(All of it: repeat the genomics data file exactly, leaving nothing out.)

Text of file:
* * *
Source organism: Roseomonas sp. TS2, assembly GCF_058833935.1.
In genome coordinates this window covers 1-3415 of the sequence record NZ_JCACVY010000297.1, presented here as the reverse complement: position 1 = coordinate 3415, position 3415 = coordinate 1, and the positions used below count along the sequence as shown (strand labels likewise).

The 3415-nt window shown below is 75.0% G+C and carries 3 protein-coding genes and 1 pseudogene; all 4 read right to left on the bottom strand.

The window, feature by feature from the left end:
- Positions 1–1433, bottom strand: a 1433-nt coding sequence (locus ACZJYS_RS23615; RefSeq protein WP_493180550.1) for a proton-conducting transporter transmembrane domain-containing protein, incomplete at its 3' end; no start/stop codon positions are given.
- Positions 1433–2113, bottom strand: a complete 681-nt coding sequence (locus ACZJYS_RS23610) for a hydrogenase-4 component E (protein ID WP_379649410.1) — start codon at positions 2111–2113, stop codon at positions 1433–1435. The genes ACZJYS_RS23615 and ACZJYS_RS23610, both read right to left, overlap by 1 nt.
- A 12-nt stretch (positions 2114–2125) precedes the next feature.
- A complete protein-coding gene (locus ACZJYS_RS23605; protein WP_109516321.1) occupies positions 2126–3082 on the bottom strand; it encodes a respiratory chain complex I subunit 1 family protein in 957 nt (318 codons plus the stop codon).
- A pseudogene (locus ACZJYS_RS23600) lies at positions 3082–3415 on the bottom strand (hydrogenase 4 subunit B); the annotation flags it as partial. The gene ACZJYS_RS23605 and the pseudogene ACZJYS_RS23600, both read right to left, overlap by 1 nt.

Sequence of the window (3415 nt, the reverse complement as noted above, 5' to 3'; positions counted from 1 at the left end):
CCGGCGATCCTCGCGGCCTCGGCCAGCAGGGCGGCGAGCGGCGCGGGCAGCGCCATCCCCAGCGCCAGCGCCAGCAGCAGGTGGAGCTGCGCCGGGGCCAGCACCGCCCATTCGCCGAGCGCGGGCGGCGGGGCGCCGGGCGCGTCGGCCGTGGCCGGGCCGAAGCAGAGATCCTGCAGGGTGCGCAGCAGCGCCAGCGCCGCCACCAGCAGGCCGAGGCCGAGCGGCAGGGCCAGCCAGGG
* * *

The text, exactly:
Source organism: Roseomonas sp. TS2, assembly GCF_058833935.1.
In genome coordinates this window covers 1-3415 of the sequence record NZ_JCACVY010000297.1, presented here as the reverse complement: position 1 = coordinate 3415, position 3415 = coordinate 1, and the positions used below count along the sequence as shown (strand labels likewise).

The 3415-nt window shown below is 75.0% G+C and carries 3 protein-coding genes and 1 pseudogene; all 4 read right to left on the bottom strand.

The window, feature by feature from the left end:
- Positions 1–1433, bottom strand: a 1433-nt coding sequence (locus ACZJYS_RS23615; RefSeq protein WP_493180550.1) for a proton-conducting transporter transmembrane domain-containing protein, incomplete at its 3' end; no start/stop codon positions are given.
- Positions 1433–2113, bottom strand: a complete 681-nt coding sequence (locus ACZJYS_RS23610) for a hydrogenase-4 component E (protein ID WP_379649410.1) — start codon at positions 2111–2113, stop codon at positions 1433–1435. The genes ACZJYS_RS23615 and ACZJYS_RS23610, both read right to left, overlap by 1 nt.
- A 12-nt stretch (positions 2114–2125) precedes the next feature.
- A complete protein-coding gene (locus ACZJYS_RS23605; protein WP_109516321.1) occupies positions 2126–3082 on the bottom strand; it encodes a respiratory chain complex I subunit 1 family protein in 957 nt (318 codons plus the stop codon).
- A pseudogene (locus ACZJYS_RS23600) lies at positions 3082–3415 on the bottom strand (hydrogenase 4 subunit B); the annotation flags it as partial. The gene ACZJYS_RS23605 and the pseudogene ACZJYS_RS23600, both read right to left, overlap by 1 nt.

Sequence of the window (3415 nt, the reverse complement as noted above, 5' to 3'; positions counted from 1 at the left end):
CCGGCGATCCTCGCGGCCTCGGCCAGCAGGGCGGCGAGCGGCGCGGGCAGCGCCATCCCCAGCGCCAGCGCCAGCAGCAGGTGGAGCTGCGCCGGGGCCAGCACCGCCCATTCGCCGAGCGCGGGCGGCGGGGCGCCGGGCGCGTCGGCCGTGGCCGGGCCGAAGCAGAGATCCTGCAGGGTGCGCAGCAGCGCCAGCGCCGCCACCAGCAGGCCGAGGCCGAGCGGCAGGGCCAGCCAGGG